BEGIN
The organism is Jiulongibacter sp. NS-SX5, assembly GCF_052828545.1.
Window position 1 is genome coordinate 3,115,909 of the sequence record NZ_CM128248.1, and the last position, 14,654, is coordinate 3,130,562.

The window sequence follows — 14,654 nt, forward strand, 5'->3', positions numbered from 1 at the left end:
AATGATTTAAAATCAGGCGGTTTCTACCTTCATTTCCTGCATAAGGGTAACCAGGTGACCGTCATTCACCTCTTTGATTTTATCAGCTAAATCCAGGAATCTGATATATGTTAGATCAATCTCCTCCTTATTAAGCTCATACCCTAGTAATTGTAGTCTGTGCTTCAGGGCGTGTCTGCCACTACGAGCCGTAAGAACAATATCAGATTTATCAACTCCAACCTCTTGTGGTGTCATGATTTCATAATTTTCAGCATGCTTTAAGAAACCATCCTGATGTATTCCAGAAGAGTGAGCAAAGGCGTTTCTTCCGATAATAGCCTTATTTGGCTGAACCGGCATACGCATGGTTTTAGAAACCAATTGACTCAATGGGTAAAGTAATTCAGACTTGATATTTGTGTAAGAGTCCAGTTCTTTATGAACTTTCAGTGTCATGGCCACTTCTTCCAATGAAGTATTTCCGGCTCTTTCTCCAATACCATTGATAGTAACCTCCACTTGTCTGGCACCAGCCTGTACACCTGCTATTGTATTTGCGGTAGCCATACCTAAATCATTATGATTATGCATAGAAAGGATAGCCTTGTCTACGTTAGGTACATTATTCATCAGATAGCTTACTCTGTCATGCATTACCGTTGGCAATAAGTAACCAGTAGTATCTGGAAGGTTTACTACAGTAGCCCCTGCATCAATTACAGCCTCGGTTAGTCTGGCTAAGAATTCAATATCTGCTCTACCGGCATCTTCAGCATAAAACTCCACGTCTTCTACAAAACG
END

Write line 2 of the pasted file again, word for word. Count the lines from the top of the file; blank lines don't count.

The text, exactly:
Window position 1 is genome coordinate 3,115,909 of the sequence record NZ_CM128248.1, and the last position, 14,654, is coordinate 3,130,562.